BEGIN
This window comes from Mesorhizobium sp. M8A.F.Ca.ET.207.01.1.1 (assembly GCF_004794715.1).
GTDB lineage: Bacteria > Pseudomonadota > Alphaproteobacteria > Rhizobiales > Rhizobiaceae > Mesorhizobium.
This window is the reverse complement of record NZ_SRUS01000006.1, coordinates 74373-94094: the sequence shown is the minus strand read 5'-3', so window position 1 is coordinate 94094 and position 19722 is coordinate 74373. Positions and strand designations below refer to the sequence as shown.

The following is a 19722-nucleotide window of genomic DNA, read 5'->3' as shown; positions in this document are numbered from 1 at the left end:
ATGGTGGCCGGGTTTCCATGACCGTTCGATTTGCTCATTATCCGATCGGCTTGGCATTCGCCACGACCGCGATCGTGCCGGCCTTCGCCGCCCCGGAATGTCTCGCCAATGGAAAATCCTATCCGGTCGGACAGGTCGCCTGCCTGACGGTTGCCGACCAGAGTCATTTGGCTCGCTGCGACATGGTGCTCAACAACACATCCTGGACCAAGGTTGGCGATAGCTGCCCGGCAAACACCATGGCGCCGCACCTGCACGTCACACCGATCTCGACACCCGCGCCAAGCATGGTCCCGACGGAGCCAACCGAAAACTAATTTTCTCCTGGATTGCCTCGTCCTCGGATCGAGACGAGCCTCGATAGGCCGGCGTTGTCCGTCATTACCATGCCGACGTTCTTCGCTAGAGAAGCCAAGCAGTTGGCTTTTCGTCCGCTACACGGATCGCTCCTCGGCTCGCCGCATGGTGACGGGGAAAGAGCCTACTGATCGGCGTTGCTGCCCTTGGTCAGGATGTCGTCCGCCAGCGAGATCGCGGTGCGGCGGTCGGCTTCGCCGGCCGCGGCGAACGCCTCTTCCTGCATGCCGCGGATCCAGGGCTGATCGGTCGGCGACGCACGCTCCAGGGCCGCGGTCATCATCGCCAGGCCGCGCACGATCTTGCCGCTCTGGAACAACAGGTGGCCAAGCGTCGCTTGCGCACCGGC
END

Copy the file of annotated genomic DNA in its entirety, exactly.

This window comes from Mesorhizobium sp. M8A.F.Ca.ET.207.01.1.1 (assembly GCF_004794715.1).
GTDB lineage: Bacteria > Pseudomonadota > Alphaproteobacteria > Rhizobiales > Rhizobiaceae > Mesorhizobium.
This window is the reverse complement of record NZ_SRUS01000006.1, coordinates 74373-94094: the sequence shown is the minus strand read 5'-3', so window position 1 is coordinate 94094 and position 19722 is coordinate 74373. Positions and strand designations below refer to the sequence as shown.

The following is a 19722-nucleotide window of genomic DNA, read 5'->3' as shown; positions in this document are numbered from 1 at the left end:
ATGGTGGCCGGGTTTCCATGACCGTTCGATTTGCTCATTATCCGATCGGCTTGGCATTCGCCACGACCGCGATCGTGCCGGCCTTCGCCGCCCCGGAATGTCTCGCCAATGGAAAATCCTATCCGGTCGGACAGGTCGCCTGCCTGACGGTTGCCGACCAGAGTCATTTGGCTCGCTGCGACATGGTGCTCAACAACACATCCTGGACCAAGGTTGGCGATAGCTGCCCGGCAAACACCATGGCGCCGCACCTGCACGTCACACCGATCTCGACACCCGCGCCAAGCATGGTCCCGACGGAGCCAACCGAAAACTAATTTTCTCCTGGATTGCCTCGTCCTCGGATCGAGACGAGCCTCGATAGGCCGGCGTTGTCCGTCATTACCATGCCGACGTTCTTCGCTAGAGAAGCCAAGCAGTTGGCTTTTCGTCCGCTACACGGATCGCTCCTCGGCTCGCCGCATGGTGACGGGGAAAGAGCCTACTGATCGGCGTTGCTGCCCTTGGTCAGGATGTCGTCCGCCAGCGAGATCGCGGTGCGGCGGTCGGCTTCGCCGGCCGCGGCGAACGCCTCTTCCTGCATGCCGCGGATCCAGGGCTGATCGGTCGGCGACGCACGCTCCAGGGCCGCGGTCATCATCGCCAGGCCGCGCACGATCTTGCCGCTCTGGAACAACAGGTGGCCAAGCGTCGCTTGCGCACCGGC